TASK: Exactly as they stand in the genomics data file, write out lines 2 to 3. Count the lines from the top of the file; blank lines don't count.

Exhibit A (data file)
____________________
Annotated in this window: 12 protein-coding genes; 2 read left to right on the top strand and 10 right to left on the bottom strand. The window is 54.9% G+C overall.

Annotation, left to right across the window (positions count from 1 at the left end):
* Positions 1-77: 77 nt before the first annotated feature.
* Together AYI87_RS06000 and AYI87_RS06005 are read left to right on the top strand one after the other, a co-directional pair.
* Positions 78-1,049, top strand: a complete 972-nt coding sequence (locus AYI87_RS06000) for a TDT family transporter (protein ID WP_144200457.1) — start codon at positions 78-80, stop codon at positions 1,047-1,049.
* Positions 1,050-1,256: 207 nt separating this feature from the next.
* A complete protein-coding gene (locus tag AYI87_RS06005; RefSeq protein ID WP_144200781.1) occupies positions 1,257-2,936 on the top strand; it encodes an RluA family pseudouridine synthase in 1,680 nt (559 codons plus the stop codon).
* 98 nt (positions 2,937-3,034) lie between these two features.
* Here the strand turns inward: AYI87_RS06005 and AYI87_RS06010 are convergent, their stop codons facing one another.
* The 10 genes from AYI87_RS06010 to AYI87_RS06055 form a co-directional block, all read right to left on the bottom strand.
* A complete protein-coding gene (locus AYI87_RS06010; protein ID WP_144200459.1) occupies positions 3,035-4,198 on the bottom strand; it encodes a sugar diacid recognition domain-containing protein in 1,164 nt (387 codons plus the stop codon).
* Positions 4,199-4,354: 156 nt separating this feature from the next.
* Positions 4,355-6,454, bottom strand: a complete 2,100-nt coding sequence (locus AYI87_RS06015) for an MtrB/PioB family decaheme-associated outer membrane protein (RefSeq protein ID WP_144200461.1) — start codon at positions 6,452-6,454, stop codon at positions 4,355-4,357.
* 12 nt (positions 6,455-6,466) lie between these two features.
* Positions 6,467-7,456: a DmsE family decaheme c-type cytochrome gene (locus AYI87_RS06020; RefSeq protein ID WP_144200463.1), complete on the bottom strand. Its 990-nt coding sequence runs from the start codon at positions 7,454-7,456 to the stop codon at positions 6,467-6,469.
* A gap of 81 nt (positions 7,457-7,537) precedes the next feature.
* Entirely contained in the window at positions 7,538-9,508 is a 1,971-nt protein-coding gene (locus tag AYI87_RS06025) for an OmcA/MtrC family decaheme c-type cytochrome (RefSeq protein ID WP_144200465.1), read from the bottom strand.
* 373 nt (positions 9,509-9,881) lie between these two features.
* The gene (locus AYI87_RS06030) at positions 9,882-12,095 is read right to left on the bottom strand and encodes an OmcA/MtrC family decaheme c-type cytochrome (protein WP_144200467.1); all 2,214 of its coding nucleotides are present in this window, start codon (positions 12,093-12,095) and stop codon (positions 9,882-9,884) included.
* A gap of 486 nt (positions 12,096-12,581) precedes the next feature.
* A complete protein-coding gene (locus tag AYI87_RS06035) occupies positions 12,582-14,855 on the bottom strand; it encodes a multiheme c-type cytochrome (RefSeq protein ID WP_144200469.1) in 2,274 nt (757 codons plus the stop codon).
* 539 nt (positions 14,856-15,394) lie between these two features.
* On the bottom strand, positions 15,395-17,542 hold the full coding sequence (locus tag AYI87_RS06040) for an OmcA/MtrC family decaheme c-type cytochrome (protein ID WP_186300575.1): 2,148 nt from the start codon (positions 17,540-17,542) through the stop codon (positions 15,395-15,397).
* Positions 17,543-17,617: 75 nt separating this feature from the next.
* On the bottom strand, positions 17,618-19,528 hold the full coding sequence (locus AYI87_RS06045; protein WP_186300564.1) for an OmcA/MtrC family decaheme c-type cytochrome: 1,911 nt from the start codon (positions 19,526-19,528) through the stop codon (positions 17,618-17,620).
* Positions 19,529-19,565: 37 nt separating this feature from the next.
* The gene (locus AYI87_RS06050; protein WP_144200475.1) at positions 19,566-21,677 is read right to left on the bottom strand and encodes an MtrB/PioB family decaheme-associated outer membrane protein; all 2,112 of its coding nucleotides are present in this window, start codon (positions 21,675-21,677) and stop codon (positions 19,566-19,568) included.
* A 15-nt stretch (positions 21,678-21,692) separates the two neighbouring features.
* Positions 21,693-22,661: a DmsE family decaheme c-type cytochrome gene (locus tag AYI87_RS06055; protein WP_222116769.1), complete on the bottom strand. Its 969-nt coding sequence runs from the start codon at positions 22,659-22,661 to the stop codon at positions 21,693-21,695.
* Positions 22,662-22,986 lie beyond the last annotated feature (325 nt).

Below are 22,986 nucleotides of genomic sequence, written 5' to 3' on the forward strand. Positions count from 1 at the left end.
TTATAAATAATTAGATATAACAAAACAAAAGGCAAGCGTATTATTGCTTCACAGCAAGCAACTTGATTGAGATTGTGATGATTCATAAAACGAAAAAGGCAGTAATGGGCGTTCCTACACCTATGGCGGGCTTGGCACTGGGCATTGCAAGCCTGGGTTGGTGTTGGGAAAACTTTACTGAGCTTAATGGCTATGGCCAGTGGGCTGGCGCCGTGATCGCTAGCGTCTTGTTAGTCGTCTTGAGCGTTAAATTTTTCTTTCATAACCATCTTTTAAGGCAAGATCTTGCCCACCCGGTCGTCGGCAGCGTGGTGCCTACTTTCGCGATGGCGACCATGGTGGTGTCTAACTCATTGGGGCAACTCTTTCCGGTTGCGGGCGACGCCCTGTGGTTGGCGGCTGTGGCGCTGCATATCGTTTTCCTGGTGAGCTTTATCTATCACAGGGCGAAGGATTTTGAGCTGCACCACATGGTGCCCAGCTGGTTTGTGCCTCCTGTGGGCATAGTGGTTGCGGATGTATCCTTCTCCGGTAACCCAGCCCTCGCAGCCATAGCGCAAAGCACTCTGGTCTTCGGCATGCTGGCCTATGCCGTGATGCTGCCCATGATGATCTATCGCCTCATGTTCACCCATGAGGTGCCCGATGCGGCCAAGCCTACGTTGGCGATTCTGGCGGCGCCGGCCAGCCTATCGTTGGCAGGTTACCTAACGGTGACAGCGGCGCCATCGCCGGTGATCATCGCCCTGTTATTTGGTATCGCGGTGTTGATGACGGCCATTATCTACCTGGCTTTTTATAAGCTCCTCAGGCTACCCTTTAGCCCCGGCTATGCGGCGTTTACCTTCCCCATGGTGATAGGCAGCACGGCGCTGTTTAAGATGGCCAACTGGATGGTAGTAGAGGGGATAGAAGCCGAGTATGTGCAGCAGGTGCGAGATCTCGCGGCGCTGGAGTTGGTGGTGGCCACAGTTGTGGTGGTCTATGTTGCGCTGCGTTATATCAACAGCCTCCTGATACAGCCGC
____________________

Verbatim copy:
Annotation, left to right across the window (positions count from 1 at the left end):
* Positions 1-77: 77 nt before the first annotated feature.